How to load Matlab .
mat files in PythonAshique MahmoodBlockedUnblockFollowFollowingMay 29Matlab is a really popular platform for scientific computing in the academia.
I’ve used it my throughout my engineering degree and chances are, you will come across .
mat files for datasets released by the universities.
This is a brief post which explains how to load these files using python, the most popular language for machine learning today.
The dataI wanted to build a classifier for detecting cars of different models and makes and so the Stanford Cars Dataset appeared to be a great starting point.
Coming from the academia, the annotations for the dataset was in the .
You can get the file used in this post here.
mat filesScipy is a really popular python library used for scientific computing and quite naturally, they have a method which lets you read in .
Reading them in is definitely the easy part.
You can get it done in one line of code:from scipy.
io import loadmatannots = loadmat('cars_train_annos.
mat')Well, it’s really that simple.
But let’s go on and actually try to get the data we need out of this dictionary.
Formatting the dataThe loadmat method returns a more familiar data structure, a python dictionary.
If we peek into the keys, we’ll see how at home we feel now compared to dealing with a .
keys()> dict_keys(['__header__', '__version__', '__globals__', 'annotations'])Looking at the documentation for this dataset, we’ll get to learn what this is really made of.
txt gives us the following information:This file gives documentation for the cars 196 dataset.
html) — — — — — — — — — — — — — — — — — — — — Metadata/Annotations — — — — — — — — — — — — — — — — — — — — Descriptions of the files are as follows:-cars_meta.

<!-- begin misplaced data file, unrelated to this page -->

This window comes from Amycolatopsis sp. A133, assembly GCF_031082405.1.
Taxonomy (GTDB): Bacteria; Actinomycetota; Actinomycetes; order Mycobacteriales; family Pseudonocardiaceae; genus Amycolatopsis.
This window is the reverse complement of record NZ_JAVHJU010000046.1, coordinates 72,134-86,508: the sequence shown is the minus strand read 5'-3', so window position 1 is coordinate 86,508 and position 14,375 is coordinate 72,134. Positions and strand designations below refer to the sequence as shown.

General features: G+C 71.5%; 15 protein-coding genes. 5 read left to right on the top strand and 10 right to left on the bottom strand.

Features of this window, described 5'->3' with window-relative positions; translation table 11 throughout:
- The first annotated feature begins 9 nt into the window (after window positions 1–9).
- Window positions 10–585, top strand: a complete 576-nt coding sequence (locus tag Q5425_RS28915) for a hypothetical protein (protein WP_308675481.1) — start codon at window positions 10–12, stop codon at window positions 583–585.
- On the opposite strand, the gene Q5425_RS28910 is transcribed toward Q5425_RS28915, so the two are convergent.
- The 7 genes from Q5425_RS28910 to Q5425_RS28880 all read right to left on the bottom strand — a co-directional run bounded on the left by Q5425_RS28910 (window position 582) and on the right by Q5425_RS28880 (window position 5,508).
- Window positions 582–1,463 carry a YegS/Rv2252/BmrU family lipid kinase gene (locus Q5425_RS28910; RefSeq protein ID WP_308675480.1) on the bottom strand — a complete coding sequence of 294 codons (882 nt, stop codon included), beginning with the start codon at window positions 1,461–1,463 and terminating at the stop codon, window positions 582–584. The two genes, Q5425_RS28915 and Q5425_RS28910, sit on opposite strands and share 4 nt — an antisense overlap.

mat: Contains a cell array of class names, one for each class.
mat: Contains the variable ‘annotations’, which is a struct array of length num_images and where each element has the fields: bbox_x1: Min x-value of the bounding box, in pixels bbox_x2: Max x-value of the bounding box, in pixels bbox_y1: Min y-value of the bounding box, in pixels bbox_y2: Max y-value of the bounding box, in pixels class: Integral id of the class the image belongs to.
fname: Filename of the image within the folder of images.
mat: Same format as ‘cars_train_annos.
mat’, except the class is not provided.
— — — — — — — — — — — — — — — — — — — — Submission file format — — — — — — — — — — — — — — — — — — — — Files for submission should be .
txt files with the class prediction forimage M on line M.
Note that image M corresponds to the Mth annotation inthe provided annotation file.
An example of a file in this format istrain_perfect_preds.
txtIncluded in the devkit are a script for evaluating training accuracy,eval_train.
Usage is:(in MATLAB)>> [accuracy, confusion_matrix] = eval_train(‘train_perfect_preds.
txt’)If your training predictions work with this function then your testingpredictions should be good to go for the evaluation server, assumingthat they’re in the same format as your training predictions.
Our interest is in the 'annotations' variable, as it contains our class labels and bounding boxes.
It’s a struct, a data type very familiar to folks coming from a strongly typed language like a flavour of C or java.
A little digging into the object gives us some interesting things to work with:type(annots[‘annotations’]),annots[‘annotations’].
ndarray, (1, 8144))type(annots['annotations']),annots['annotations'].
void, ())The annotations are stored in a numpy.
ndarray format, however the data type for the items inside this array is numpy.
void and numpy doesn’t really seem to know the shape of them.
The documentation page for the loadmat method tells us how it loads matlab structs into numpy structured arrays.
You can access the members of the structs using the keys:annots[‘annotations’][‘bbox_x1’], annots[‘annotations’][‘fname’]> (array([], dtype=uint8), array(['00001.
jpg'], dtype='<U9'))So now that we know how to access the members of the struct, we can iterate through all of them and store them in a list:[item.
flat for item in annots[‘annotations’]]> [39, 116, 569, 375, 14, '00001.
jpg']Here, we can use the flat method to squeeze the value out of the array.
Hello PandasNow that we know how to deal with matlab files in python, let’s convert it into a pandas data frame.
We can do so easily using a list of lists:data = [[row.
flat for row in line] for line in annots[‘annotations’]]columns = [‘bbox_x1’, ‘bbox_y1’, ‘bbox_x2’, ‘bbox_y2’, ‘class’, ‘fname’]df_train = pd.
DataFrame(data, columns=columns)Finally, familiar territory!The code for this post can be found here.
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